• A bull elk bugles in Yellowstone National Park

    Yellowstone

    National Park ID,MT,WY

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  • Craig Pass Closed for the Season; Mammoth to Norris Closed Sept. 14-30

    The road linking West Thumb and Old Faithful is closed for the season—traffic should detour through West Thumb, Lake, and Canyon. The road from Mammoth to Norris is closed for two weeks—traffic should detour over Dunraven Pass. More »

Mammal References

These are important publications about this resource. The list may include academic publications, government publications, management documents that inform the decision-making process at parks and protected areas, or links to websites that provide additional information relevant to the topic.

Clark, T.W. et al., editors. 1999. Carnivores in Ecosystems: The Yellowstone experience. New Haven: Yale University Press.

Clark, T.W. and M.R. Stromberg. 1987. Mammals in Wyoming. Lawrence: University of Kansas.

Curlee, A.P. et al., eds. 2000. Greater Yellowstone predators: ecology and conservation in a changing landscape. Proceedings of the Third Biennial Conference on the Greater Yellowstone Ecosystem. Jackson, WY: Northern Rockies Conservation Coop.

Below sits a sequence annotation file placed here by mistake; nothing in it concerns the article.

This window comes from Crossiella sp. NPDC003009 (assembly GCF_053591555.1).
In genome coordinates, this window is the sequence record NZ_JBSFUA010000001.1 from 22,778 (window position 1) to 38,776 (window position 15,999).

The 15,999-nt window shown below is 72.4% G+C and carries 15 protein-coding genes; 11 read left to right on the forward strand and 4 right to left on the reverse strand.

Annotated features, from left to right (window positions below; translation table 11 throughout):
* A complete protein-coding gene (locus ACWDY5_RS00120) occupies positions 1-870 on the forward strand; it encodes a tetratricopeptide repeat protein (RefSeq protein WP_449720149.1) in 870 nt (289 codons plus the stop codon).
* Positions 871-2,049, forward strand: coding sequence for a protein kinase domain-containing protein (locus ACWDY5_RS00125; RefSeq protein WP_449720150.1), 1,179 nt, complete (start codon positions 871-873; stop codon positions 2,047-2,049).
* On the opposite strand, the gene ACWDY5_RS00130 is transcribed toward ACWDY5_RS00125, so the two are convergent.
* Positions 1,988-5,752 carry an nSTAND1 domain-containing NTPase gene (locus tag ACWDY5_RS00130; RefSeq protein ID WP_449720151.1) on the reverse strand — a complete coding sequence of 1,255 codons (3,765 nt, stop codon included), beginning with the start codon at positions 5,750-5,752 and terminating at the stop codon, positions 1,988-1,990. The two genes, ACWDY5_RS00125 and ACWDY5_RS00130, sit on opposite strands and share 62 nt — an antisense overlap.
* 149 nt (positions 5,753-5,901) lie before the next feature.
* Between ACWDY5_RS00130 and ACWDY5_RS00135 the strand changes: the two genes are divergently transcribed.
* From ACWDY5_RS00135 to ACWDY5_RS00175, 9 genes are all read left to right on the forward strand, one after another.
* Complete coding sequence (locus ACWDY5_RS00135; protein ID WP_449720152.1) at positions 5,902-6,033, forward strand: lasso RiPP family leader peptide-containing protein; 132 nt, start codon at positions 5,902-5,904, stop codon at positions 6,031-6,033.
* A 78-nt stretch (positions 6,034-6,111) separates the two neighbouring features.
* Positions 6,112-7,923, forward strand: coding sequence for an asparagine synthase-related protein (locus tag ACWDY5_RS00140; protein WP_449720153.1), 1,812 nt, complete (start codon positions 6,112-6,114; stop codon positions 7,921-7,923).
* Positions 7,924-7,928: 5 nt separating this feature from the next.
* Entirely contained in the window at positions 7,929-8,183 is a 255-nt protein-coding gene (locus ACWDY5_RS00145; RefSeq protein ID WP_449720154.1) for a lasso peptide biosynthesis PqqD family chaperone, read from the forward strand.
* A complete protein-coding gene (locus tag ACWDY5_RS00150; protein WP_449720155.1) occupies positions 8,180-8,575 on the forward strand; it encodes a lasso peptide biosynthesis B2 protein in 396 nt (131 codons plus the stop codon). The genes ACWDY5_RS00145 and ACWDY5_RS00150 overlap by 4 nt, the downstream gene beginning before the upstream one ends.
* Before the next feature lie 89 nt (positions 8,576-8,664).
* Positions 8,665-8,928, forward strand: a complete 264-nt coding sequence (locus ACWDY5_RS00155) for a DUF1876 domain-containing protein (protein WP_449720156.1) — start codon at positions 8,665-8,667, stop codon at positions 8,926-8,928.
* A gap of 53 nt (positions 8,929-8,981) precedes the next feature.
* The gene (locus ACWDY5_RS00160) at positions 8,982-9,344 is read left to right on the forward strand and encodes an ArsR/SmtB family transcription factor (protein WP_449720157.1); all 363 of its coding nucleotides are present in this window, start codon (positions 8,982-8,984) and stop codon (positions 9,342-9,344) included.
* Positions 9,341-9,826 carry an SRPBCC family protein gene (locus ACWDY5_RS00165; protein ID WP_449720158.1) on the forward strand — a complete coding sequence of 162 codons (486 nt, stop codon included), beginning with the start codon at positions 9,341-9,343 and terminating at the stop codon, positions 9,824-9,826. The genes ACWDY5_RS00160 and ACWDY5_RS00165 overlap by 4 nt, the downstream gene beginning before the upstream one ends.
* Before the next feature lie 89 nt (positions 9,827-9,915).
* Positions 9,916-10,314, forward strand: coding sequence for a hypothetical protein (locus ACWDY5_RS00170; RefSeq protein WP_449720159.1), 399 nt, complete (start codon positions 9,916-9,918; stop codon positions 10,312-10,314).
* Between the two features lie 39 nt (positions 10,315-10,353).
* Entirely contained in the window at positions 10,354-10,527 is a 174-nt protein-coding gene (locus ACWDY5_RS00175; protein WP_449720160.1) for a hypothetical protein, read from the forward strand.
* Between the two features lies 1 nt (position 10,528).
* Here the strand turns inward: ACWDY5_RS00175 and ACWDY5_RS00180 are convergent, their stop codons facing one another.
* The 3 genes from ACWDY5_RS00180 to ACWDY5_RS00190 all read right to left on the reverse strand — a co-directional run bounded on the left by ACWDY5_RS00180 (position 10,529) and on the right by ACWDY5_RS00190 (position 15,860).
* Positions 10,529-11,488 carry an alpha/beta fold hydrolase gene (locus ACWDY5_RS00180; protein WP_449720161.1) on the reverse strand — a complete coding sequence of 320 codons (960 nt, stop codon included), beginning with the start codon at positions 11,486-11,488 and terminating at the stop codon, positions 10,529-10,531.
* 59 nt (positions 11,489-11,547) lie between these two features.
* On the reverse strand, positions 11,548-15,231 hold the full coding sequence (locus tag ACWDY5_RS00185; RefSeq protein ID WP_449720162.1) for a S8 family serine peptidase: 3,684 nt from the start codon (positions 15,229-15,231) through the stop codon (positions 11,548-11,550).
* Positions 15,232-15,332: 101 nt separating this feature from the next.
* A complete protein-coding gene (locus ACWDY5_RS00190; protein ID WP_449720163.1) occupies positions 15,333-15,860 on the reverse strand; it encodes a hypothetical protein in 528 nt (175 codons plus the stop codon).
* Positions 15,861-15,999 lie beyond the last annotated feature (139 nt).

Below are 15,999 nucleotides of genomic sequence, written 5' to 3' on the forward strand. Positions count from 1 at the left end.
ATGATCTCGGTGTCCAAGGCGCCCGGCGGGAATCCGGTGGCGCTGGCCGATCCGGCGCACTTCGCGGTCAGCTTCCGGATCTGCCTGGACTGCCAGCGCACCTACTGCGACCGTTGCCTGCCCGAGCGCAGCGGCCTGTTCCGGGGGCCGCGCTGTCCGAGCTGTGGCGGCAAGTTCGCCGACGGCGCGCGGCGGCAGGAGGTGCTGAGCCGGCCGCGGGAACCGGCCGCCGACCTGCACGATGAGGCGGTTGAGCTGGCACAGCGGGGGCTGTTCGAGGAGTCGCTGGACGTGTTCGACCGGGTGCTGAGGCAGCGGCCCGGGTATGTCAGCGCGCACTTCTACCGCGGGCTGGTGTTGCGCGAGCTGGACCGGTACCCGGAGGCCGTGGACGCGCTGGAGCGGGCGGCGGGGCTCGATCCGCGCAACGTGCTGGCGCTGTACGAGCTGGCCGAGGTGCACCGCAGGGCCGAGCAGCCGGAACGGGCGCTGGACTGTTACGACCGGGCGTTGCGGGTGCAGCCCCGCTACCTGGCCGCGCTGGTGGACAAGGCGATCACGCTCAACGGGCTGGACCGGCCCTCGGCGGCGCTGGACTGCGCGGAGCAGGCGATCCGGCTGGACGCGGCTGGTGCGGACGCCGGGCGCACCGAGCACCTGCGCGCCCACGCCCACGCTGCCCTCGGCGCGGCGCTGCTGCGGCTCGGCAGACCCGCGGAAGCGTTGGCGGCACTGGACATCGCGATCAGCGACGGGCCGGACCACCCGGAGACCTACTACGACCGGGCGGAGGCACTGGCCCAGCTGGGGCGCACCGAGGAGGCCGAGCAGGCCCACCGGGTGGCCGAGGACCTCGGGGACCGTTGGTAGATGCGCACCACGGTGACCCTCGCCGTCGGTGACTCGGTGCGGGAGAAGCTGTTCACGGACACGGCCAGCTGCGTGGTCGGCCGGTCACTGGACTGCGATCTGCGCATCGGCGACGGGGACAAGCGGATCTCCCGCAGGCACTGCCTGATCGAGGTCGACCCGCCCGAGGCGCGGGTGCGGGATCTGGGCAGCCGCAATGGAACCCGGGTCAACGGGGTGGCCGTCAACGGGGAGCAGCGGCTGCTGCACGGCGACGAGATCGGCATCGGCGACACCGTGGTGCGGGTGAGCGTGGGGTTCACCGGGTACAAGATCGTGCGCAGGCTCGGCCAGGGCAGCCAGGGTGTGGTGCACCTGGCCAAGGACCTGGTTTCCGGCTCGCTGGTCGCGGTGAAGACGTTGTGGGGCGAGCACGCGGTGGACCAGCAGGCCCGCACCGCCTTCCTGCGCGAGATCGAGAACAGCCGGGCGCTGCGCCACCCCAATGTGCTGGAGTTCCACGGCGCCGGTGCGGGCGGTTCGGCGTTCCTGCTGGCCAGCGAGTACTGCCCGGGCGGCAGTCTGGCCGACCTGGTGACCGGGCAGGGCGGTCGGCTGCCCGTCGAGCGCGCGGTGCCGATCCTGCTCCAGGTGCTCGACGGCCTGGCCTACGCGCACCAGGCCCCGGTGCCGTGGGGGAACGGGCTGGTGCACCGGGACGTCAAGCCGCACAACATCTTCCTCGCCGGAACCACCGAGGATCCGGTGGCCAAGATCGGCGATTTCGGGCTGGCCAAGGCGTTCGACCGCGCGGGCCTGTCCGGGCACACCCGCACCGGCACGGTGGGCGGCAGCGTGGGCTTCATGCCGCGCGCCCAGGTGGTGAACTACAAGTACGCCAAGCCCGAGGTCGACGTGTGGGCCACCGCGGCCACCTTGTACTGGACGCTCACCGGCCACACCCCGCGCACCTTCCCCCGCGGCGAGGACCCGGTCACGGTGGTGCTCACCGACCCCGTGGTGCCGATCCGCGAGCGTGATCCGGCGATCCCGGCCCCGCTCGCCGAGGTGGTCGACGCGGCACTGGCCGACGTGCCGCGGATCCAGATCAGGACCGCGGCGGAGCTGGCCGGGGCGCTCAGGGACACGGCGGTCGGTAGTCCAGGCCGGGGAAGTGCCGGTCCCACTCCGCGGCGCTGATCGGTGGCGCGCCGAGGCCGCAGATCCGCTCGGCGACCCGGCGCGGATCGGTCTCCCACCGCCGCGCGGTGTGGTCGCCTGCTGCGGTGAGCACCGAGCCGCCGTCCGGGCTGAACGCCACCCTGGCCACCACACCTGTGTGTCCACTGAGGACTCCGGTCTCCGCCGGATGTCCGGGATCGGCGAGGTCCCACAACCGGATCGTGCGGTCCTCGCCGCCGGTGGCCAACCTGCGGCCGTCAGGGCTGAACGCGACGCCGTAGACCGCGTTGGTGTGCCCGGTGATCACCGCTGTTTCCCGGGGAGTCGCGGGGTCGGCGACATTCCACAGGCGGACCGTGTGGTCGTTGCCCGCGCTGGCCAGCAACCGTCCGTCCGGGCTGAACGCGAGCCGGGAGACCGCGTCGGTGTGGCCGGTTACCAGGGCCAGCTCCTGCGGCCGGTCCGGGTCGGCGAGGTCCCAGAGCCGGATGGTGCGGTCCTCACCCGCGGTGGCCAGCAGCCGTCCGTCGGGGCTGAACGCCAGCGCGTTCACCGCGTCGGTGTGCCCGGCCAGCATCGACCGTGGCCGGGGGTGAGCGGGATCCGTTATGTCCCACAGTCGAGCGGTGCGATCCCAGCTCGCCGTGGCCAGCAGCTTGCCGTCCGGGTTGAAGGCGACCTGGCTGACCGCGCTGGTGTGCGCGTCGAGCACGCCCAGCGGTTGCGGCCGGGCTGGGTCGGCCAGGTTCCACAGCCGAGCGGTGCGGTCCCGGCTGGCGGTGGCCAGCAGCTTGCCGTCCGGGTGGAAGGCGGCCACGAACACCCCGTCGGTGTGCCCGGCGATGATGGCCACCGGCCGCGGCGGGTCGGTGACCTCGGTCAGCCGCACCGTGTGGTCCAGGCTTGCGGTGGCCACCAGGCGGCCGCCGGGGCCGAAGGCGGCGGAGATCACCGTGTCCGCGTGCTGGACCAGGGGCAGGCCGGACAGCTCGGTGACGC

Garrott, R. et al., editors. 2009. The ecology of large mammals in Central Yellowstone. San Diego: Academic Press.

Ruth, T. et al. 2003. Large carnivore response to recreational big-game hunting along the Yellowstone National Park and Absaroka-Beartooth Wilderness boundary. Wildlife Society Bulletin. 31(4):1–12.

Schullery, P. and L. Whittlesey. 1999. Early wildlife history of the Greater Yellowstone Ecosystem. Report, available in Yellowstone Heritage and Research Center Library.

Streubel, D. 2002. Small mammals of the Yellowstone Ecosystem. Juneau, Alaska: Windy Ridge Publishing.

White, P.J. 2010. Yellowstone’s wildlife in transition: an assessment of ecological process management. YCR- 2010-08. Yellowstone National Park, Mammoth, Wyoming.

Did You Know?

Bison in Yellowstone.

There are more people hurt by bison than by bears each year in Yellowstone. Park regulations state that visitors must stay at least 25 yards away from bison or elk and 100 yards away from bears.